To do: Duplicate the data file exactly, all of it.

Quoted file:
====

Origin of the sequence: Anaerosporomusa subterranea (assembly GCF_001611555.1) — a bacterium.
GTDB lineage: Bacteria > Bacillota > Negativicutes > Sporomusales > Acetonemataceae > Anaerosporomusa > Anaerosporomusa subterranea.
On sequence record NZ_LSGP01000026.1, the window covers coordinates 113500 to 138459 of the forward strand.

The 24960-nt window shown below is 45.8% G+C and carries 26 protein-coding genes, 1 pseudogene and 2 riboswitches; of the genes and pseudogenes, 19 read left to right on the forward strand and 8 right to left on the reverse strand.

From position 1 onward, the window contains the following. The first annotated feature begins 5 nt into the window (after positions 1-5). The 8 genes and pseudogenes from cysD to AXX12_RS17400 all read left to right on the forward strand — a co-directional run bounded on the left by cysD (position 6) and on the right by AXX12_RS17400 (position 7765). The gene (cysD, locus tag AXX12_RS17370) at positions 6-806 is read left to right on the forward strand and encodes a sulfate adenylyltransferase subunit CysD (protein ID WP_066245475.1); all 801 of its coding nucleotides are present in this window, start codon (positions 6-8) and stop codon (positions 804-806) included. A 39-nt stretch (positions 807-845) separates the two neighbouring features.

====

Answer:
Origin of the sequence: Anaerosporomusa subterranea (assembly GCF_001611555.1) — a bacterium.
GTDB lineage: Bacteria > Bacillota > Negativicutes > Sporomusales > Acetonemataceae > Anaerosporomusa > Anaerosporomusa subterranea.
On sequence record NZ_LSGP01000026.1, the window covers coordinates 113500 to 138459 of the forward strand.

The 24960-nt window shown below is 45.8% G+C and carries 26 protein-coding genes, 1 pseudogene and 2 riboswitches; of the genes and pseudogenes, 19 read left to right on the forward strand and 8 right to left on the reverse strand.

From position 1 onward, the window contains the following. The first annotated feature begins 5 nt into the window (after positions 1-5). The 8 genes and pseudogenes from cysD to AXX12_RS17400 all read left to right on the forward strand — a co-directional run bounded on the left by cysD (position 6) and on the right by AXX12_RS17400 (position 7765). The gene (cysD, locus tag AXX12_RS17370) at positions 6-806 is read left to right on the forward strand and encodes a sulfate adenylyltransferase subunit CysD (protein ID WP_066245475.1); all 801 of its coding nucleotides are present in this window, start codon (positions 6-8) and stop codon (positions 804-806) included. A 39-nt stretch (positions 807-845) separates the two neighbouring features.